Calibri controversy: Why a Microsoft font could topple Pakistani PM Nawaz Sharif

A billboard shows the portrait of Pakistani Prime Minister Nawaz Sharif displayed at a main highway in Islamabad, Pakistan, July 10, 2017.
A billboard shows the portrait of Pakistani Prime Minister Nawaz Sharif displayed at a main highway in Islamabad, Pakistan, July 10, 2017. AP Photo/Anjum Naveed

Pakistani Prime Minister Nawaz Sharif, whose family is accused of offshore tax evasion and ownership of illegal assets, is in hot water after investigators found that key documents purportedly signed by his politician daughter Maryam in 2006 made use of Microsoft’s Calibri typeface – which wasn’t made widely available to the public until 2007.

The Sharifs have been the subject of a corruption investigation ever since last year’s Panama Papers leak, which implicated them in a graft conspiracy.

On Tuesday, a columnist for Pakistani newspaper Dawn tweeted a screenshot from a report, created by an investigative team set up by the country’s Supreme Court, which lays bare the font faux-pas.

That specific section of the report laid out the conclusions of forensic handwriting expert Robert W. Radley of the London-based Radley Forensic Document Laboratory, Dawn reported.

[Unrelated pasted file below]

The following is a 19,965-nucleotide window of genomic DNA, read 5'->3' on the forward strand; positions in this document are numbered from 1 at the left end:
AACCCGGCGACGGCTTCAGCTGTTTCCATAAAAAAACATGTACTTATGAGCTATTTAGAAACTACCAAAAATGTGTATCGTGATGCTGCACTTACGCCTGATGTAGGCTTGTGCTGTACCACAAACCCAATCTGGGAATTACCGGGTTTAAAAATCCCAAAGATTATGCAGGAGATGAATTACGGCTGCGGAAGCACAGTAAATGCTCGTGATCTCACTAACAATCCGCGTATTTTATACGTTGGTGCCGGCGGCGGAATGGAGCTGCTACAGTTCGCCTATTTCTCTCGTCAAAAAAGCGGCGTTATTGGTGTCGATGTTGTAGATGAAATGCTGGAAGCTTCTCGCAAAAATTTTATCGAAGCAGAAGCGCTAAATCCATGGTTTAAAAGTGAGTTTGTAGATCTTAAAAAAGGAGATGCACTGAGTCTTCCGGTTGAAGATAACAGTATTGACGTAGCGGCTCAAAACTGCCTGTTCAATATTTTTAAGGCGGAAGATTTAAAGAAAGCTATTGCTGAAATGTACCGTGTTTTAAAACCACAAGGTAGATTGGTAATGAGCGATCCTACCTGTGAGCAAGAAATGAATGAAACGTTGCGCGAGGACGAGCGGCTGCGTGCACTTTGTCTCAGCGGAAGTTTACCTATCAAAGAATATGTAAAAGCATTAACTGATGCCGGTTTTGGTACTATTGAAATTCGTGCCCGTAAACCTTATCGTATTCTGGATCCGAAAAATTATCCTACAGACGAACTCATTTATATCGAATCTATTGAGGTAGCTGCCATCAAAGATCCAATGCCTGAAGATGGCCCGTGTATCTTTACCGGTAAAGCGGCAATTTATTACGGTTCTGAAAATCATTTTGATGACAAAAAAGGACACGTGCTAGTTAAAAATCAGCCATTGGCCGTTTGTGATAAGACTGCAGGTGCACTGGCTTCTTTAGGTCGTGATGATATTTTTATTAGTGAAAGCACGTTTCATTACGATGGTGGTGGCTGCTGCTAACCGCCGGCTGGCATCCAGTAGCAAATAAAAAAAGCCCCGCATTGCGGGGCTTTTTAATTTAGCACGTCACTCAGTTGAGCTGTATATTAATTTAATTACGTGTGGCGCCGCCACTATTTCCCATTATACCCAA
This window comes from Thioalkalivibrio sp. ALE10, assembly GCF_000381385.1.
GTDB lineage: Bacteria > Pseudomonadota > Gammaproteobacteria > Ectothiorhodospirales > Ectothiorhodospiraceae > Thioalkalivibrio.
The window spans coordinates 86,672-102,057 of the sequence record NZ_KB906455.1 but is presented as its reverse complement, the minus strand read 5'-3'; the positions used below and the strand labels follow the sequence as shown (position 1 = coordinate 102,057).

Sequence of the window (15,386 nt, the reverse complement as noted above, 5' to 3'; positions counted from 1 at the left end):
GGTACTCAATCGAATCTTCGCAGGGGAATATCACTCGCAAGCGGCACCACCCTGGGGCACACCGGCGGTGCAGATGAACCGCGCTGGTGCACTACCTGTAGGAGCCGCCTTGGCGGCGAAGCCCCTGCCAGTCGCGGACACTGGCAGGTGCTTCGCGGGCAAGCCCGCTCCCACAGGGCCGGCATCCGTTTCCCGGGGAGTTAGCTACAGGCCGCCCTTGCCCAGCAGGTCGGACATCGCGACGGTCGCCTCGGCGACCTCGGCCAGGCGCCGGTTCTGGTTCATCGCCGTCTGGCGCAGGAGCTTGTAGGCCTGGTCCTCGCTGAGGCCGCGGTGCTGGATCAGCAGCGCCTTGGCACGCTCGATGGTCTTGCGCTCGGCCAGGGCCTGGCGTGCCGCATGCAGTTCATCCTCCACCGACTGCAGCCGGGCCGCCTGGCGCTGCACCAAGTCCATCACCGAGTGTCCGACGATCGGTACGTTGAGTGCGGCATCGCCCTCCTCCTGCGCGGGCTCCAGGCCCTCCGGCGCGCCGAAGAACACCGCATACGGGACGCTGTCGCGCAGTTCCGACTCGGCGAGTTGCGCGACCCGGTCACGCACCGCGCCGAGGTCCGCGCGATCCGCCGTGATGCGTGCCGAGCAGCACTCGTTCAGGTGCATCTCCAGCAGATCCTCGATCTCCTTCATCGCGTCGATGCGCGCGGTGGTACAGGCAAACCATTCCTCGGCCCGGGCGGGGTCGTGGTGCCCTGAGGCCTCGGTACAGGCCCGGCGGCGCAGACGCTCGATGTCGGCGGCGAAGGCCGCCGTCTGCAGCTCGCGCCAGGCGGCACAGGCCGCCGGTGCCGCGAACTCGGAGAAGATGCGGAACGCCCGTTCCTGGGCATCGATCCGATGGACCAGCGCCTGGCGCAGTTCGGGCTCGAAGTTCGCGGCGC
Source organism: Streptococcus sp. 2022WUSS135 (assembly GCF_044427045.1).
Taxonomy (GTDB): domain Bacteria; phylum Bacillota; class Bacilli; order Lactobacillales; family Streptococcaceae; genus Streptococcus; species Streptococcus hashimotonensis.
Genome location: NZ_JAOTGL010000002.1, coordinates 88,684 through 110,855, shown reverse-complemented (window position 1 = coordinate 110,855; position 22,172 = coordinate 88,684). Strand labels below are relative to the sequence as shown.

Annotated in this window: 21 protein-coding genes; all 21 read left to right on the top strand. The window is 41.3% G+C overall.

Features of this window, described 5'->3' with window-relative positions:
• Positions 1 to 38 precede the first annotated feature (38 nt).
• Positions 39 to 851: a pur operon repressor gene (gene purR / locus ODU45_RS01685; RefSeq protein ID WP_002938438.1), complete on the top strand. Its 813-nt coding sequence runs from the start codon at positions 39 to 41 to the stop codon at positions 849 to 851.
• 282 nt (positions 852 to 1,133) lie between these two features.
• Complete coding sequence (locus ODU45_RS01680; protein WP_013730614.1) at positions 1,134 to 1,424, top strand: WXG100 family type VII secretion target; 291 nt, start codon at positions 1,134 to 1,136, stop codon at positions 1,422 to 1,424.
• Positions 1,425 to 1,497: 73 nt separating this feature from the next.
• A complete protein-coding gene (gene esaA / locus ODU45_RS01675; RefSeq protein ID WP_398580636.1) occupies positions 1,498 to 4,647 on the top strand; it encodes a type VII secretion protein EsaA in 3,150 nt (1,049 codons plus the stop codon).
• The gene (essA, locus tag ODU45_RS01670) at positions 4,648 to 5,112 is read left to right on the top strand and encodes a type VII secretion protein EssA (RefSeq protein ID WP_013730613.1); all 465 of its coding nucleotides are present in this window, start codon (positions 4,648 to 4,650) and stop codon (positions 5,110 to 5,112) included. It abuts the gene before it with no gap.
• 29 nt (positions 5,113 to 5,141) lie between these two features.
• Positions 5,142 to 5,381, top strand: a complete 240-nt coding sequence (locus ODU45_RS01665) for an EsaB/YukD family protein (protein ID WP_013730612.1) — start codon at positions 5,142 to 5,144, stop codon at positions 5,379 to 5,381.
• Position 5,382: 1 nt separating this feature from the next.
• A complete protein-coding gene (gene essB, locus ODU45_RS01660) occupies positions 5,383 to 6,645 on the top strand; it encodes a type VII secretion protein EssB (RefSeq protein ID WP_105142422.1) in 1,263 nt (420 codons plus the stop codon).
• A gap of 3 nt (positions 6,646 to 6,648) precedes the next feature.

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However, the Sharif clan’s supporters have claimed that the Calibri typeface was indeed available in 2006, prompting Dawn to do some digging.

“ reached out to Lucas de Groot, the designer credited with creating the font, to weigh in on whether the font was available in February 2006 (when the document was signed) or earlier, as claimed by Maryam Nawaz supporters, or 2007, as claimed by pretty much the rest of the internet,” read a Dawn follow-up report.

A representative for de Groot told Dawn that while beta versions of Calibri were in fact published in 2006, “early Windows betas are intended for programmers and technology freaks to see what works and what  doesn’t,” concluding that it is “extremely unlikely” that someone would access fonts on a beta version of Windows and copy them for use in official documents.

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Font consultant Thomas Phinney echoed those sentiments in a Quora post, stating, “Be aware that pre-release versions of Windows are not generally used for typical office documents; just because it is physically possible that Calibri could be in a random document dated to 2006 does not make it at all likely.”

Nonetheless, Sharif, who is serving his third term as prime minister, has written off the report’s legitimacy.

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“The JIT [Joint Investigative Team] report about our family businesses is the sum of hypotheses, accusations and slander,” Sharif said according to Reuters. “Accusations amounting to billions are being made here but no wrongdoing has been proven.”

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Opposition lawmakers have called on Sharif to resign. Meanwhile, Wikipedia has blocked people from editing its page on Calibri until July 18, in order to prevent rogue and inaccurate edits.

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